Journal of Geophysical Research: Atmospheres

Observations of inorganic bromine (HOBr, BrO, and Br2) speciation at Barrow, Alaska, in spring 2009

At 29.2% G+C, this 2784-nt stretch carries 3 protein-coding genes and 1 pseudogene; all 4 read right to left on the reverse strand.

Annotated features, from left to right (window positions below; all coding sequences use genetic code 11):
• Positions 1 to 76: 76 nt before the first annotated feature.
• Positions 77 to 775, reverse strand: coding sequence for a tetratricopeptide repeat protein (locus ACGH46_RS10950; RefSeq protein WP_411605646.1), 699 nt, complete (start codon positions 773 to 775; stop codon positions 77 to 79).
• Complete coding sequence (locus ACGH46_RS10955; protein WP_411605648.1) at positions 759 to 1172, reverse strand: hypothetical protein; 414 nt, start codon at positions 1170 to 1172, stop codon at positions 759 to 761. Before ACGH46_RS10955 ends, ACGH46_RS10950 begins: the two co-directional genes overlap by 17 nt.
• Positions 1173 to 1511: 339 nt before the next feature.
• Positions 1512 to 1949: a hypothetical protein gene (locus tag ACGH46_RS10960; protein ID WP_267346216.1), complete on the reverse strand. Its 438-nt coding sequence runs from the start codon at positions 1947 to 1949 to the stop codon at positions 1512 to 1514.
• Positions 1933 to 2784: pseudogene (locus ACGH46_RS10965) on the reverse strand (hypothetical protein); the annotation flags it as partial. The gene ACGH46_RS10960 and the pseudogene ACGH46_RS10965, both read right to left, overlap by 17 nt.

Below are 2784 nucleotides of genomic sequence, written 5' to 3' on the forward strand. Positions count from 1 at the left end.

[1] Inorganic bromine plays a critical role in ozone and mercury depletions events (ODEs and MDEs) in the Arctic marine boundary layer. Direct observations of bromine species other than bromine oxide (BrO) during ODEs are very limited. Here we report the first direct measurements of hypobromous acid (HOBr) as well as observations of BrO and molecular bromine (Br2) by chemical ionization mass spectrometry at Barrow, Alaska in spring 2009 during the Ocean-Atmospheric-Sea Ice-Snowpack (OASIS) campaign. Diurnal profiles of HOBr with maximum concentrations near local noon and no significant concentrations at night were observed. The measured average daytime HOBr mixing ratio was 10 pptv with a maximum value of 26 pptv. The observed HOBr was reasonably well correlated (R2 = 0.57) with predictions from a simple steady state photochemical model constrained to observed BrO and HO2 at wind speeds <6 m s−1. However, predicted HOBr levels were considerably higher than observations at higher wind speeds. This may be due to enhanced heterogeneous loss of HOBr on blowing snow coincident with higher wind speeds. BrO levels were also found to be higher at elevated wind speeds. Br2 was observed in significant mixing ratios (maximum = 46 pptv; average = 13 pptv) at night and was strongly anti-correlated with ozone. The diurnal speciation of observed gas phase inorganic bromine species can be predicted by a time-dependent box model that includes efficient heterogeneous recycling of HOBr, hydrogen bromide (HBr), and bromine nitrate (BrONO2) back to more reactive forms of bromine.